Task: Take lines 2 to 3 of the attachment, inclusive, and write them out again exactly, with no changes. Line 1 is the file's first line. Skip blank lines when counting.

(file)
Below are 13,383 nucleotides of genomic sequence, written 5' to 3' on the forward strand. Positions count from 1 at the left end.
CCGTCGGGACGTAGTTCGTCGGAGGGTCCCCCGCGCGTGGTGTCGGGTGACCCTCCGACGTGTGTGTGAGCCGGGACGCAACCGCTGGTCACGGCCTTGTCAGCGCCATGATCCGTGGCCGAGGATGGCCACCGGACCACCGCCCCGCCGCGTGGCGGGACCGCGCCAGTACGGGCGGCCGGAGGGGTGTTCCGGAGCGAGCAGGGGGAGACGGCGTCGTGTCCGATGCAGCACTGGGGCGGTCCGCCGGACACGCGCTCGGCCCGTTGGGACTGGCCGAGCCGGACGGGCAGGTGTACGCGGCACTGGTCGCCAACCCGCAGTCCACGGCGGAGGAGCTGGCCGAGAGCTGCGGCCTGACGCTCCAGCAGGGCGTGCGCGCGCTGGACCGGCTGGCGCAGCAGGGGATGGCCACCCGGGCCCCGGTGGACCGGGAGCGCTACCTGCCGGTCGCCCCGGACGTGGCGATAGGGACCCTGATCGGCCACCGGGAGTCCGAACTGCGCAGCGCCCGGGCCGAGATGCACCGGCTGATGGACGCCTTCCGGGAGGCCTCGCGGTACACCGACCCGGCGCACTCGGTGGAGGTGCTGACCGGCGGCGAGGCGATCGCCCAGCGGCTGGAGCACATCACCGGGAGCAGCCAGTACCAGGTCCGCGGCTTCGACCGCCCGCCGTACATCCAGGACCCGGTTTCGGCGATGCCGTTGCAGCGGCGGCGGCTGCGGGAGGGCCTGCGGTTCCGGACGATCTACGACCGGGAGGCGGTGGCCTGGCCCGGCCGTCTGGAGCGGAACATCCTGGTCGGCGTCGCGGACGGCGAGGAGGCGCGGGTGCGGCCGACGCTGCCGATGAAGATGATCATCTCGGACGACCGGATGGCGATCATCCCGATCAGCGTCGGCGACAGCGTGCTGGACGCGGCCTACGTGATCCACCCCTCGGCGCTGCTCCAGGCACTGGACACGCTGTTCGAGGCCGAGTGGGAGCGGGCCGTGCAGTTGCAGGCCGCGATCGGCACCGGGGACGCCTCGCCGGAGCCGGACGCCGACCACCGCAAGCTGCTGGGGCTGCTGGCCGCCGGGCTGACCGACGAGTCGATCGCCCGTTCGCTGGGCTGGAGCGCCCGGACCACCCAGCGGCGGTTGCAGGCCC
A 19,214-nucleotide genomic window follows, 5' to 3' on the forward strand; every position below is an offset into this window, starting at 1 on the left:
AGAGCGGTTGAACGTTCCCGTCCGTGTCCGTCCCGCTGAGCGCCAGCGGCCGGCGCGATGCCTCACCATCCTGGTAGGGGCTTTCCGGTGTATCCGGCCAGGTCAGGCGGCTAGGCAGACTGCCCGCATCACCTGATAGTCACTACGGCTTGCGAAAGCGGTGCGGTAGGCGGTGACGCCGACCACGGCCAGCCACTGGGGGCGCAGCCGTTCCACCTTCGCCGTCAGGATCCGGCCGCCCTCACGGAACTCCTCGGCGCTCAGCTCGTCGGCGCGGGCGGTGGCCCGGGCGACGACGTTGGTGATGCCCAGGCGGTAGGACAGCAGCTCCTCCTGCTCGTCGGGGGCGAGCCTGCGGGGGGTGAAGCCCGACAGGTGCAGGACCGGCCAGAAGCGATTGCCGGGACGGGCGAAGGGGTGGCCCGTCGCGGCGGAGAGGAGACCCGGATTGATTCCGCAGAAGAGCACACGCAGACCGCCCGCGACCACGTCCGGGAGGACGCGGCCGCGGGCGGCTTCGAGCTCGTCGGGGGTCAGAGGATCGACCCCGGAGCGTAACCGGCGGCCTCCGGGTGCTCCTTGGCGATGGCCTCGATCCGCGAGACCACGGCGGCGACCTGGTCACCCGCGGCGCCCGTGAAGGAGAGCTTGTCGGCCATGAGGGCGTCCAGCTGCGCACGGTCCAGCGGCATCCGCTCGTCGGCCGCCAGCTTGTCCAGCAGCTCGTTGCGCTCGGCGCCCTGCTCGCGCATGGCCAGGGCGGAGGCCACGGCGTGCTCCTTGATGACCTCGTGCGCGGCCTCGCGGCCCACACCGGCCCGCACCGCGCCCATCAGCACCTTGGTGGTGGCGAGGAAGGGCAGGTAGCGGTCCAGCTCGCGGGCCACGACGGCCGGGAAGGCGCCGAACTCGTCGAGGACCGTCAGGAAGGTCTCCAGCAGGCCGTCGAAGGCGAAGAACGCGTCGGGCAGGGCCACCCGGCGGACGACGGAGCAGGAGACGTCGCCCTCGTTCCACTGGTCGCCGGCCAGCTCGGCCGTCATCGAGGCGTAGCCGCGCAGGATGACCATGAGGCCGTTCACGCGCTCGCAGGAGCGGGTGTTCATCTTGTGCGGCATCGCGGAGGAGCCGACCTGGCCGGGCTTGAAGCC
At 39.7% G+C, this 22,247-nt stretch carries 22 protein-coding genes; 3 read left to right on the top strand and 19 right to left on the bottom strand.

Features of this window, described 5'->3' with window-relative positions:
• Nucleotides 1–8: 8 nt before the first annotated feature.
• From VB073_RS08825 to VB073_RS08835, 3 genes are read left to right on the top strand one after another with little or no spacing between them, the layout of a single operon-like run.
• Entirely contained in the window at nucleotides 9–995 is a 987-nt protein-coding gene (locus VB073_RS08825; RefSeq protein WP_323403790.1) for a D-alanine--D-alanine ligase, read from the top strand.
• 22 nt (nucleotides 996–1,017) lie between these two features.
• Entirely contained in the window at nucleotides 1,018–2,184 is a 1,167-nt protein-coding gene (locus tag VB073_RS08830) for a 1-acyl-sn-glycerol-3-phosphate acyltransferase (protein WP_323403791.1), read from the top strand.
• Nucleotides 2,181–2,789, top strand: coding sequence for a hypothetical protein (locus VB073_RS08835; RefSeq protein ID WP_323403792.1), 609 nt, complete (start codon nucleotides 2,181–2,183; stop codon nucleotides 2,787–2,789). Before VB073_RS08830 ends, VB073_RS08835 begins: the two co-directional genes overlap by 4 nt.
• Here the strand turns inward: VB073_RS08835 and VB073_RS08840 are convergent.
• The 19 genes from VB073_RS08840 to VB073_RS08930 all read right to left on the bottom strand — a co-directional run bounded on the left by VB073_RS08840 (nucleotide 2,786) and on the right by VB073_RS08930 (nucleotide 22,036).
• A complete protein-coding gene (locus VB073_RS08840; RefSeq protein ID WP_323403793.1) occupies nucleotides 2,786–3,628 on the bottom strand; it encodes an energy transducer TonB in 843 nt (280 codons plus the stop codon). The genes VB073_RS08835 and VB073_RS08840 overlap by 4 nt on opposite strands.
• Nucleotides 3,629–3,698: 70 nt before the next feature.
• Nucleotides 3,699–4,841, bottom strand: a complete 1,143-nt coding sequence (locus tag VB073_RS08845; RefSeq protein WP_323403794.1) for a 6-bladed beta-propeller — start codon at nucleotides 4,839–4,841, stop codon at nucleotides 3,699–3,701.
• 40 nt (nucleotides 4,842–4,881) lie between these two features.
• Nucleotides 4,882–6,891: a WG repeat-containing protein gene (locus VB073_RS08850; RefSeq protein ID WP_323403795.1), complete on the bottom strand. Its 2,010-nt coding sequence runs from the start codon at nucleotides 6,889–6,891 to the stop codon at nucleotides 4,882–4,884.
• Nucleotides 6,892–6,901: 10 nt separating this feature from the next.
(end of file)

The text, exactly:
CCGTCGGGACGTAGTTCGTCGGAGGGTCCCCCGCGCGTGGTGTCGGGTGACCCTCCGACGTGTGTGTGAGCCGGGACGCAACCGCTGGTCACGGCCTTGTCAGCGCCATGATCCGTGGCCGAGGATGGCCACCGGACCACCGCCCCGCCGCGTGGCGGGACCGCGCCAGTACGGGCGGCCGGAGGGGTGTTCCGGAGCGAGCAGGGGGAGACGGCGTCGTGTCCGATGCAGCACTGGGGCGGTCCGCCGGACACGCGCTCGGCCCGTTGGGACTGGCCGAGCCGGACGGGCAGGTGTACGCGGCACTGGTCGCCAACCCGCAGTCCACGGCGGAGGAGCTGGCCGAGAGCTGCGGCCTGACGCTCCAGCAGGGCGTGCGCGCGCTGGACCGGCTGGCGCAGCAGGGGATGGCCACCCGGGCCCCGGTGGACCGGGAGCGCTACCTGCCGGTCGCCCCGGACGTGGCGATAGGGACCCTGATCGGCCACCGGGAGTCCGAACTGCGCAGCGCCCGGGCCGAGATGCACCGGCTGATGGACGCCTTCCGGGAGGCCTCGCGGTACACCGACCCGGCGCACTCGGTGGAGGTGCTGACCGGCGGCGAGGCGATCGCCCAGCGGCTGGAGCACATCACCGGGAGCAGCCAGTACCAGGTCCGCGGCTTCGACCGCCCGCCGTACATCCAGGACCCGGTTTCGGCGATGCCGTTGCAGCGGCGGCGGCTGCGGGAGGGCCTGCGGTTCCGGACGATCTACGACCGGGAGGCGGTGGCCTGGCCCGGCCGTCTGGAGCGGAACATCCTGGTCGGCGTCGCGGACGGCGAGGAGGCGCGGGTGCGGCCGACGCTGCCGATGAAGATGATCATCTCGGACGACCGGATGGCGATCATCCCGATCAGCGTCGGCGACAGCGTGCTGGACGCGGCCTACGTGATCCACCCCTCGGCGCTGCTCCAGGCACTGGACACGCTGTTCGAGGCCGAGTGGGAGCGGGCCGTGCAGTTGCAGGCCGCGATCGGCACCGGGGACGCCTCGCCGGAGCCGGACGCCGACCACCGCAAGCTGCTGGGGCTGCTGGCCGCCGGGCTGACCGACGAGTCGATCGCCCGTTCGCTGGGCTGGAGCGCCCGGACCACCCAGCGGCGGTTGCAGGCCC
A 19,214-nucleotide genomic window follows, 5' to 3' on the forward strand; every position below is an offset into this window, starting at 1 on the left: